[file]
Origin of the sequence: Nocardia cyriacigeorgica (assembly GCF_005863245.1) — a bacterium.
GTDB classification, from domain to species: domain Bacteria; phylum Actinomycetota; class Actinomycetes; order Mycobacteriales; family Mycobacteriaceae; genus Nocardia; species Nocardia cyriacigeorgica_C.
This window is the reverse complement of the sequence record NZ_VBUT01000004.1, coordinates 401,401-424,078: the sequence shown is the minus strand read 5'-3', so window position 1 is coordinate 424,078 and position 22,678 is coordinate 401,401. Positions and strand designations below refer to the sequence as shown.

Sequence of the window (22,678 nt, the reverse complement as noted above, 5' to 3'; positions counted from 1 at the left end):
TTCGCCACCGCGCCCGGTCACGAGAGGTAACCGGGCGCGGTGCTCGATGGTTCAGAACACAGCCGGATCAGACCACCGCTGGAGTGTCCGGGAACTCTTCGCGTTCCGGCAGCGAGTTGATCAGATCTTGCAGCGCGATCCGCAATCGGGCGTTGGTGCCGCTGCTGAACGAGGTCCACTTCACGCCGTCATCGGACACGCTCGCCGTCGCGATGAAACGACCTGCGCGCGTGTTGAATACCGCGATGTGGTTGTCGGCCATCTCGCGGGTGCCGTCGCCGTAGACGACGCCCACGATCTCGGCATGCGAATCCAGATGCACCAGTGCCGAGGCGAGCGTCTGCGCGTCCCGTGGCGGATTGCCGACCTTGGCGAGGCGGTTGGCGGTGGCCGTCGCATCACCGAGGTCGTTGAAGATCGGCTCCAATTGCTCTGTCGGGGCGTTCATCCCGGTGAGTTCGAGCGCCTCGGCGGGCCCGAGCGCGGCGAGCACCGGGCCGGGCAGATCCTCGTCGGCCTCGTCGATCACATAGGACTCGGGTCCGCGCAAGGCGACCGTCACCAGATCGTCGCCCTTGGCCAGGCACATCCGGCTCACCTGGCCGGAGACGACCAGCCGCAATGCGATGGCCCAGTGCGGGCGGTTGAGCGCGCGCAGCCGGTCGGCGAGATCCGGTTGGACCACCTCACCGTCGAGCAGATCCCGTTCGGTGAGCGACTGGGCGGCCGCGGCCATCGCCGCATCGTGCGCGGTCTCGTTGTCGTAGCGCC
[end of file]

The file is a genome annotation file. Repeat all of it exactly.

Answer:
Origin of the sequence: Nocardia cyriacigeorgica (assembly GCF_005863245.1) — a bacterium.
GTDB classification, from domain to species: domain Bacteria; phylum Actinomycetota; class Actinomycetes; order Mycobacteriales; family Mycobacteriaceae; genus Nocardia; species Nocardia cyriacigeorgica_C.
This window is the reverse complement of the sequence record NZ_VBUT01000004.1, coordinates 401,401-424,078: the sequence shown is the minus strand read 5'-3', so window position 1 is coordinate 424,078 and position 22,678 is coordinate 401,401. Positions and strand designations below refer to the sequence as shown.

Sequence of the window (22,678 nt, the reverse complement as noted above, 5' to 3'; positions counted from 1 at the left end):
TTCGCCACCGCGCCCGGTCACGAGAGGTAACCGGGCGCGGTGCTCGATGGTTCAGAACACAGCCGGATCAGACCACCGCTGGAGTGTCCGGGAACTCTTCGCGTTCCGGCAGCGAGTTGATCAGATCTTGCAGCGCGATCCGCAATCGGGCGTTGGTGCCGCTGCTGAACGAGGTCCACTTCACGCCGTCATCGGACACGCTCGCCGTCGCGATGAAACGACCTGCGCGCGTGTTGAATACCGCGATGTGGTTGTCGGCCATCTCGCGGGTGCCGTCGCCGTAGACGACGCCCACGATCTCGGCATGCGAATCCAGATGCACCAGTGCCGAGGCGAGCGTCTGCGCGTCCCGTGGCGGATTGCCGACCTTGGCGAGGCGGTTGGCGGTGGCCGTCGCATCACCGAGGTCGTTGAAGATCGGCTCCAATTGCTCTGTCGGGGCGTTCATCCCGGTGAGTTCGAGCGCCTCGGCGGGCCCGAGCGCGGCGAGCACCGGGCCGGGCAGATCCTCGTCGGCCTCGTCGATCACATAGGACTCGGGTCCGCGCAAGGCGACCGTCACCAGATCGTCGCCCTTGGCCAGGCACATCCGGCTCACCTGGCCGGAGACGACCAGCCGCAATGCGATGGCCCAGTGCGGGCGGTTGAGCGCGCGCAGCCGGTCGGCGAGATCCGGTTGGACCACCTCACCGTCGAGCAGATCCCGTTCGGTGAGCGACTGGGCGGCCGCGGCCATCGCCGCATCGTGCGCGGTCTCGTTGTCGTAGCGCC